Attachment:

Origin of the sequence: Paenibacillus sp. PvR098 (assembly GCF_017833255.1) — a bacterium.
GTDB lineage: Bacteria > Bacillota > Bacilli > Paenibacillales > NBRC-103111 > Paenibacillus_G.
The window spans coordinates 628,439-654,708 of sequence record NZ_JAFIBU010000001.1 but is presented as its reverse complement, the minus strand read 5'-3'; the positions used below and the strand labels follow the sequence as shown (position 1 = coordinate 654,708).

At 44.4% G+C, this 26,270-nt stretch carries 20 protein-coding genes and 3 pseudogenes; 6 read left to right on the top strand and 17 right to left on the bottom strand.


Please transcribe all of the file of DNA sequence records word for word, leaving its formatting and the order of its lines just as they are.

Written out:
Origin of the sequence: Paenibacillus sp. PvR098 (assembly GCF_017833255.1) — a bacterium.
GTDB lineage: Bacteria > Bacillota > Bacilli > Paenibacillales > NBRC-103111 > Paenibacillus_G.
The window spans coordinates 628,439-654,708 of sequence record NZ_JAFIBU010000001.1 but is presented as its reverse complement, the minus strand read 5'-3'; the positions used below and the strand labels follow the sequence as shown (position 1 = coordinate 654,708).

At 44.4% G+C, this 26,270-nt stretch carries 20 protein-coding genes and 3 pseudogenes; 6 read left to right on the top strand and 17 right to left on the bottom strand.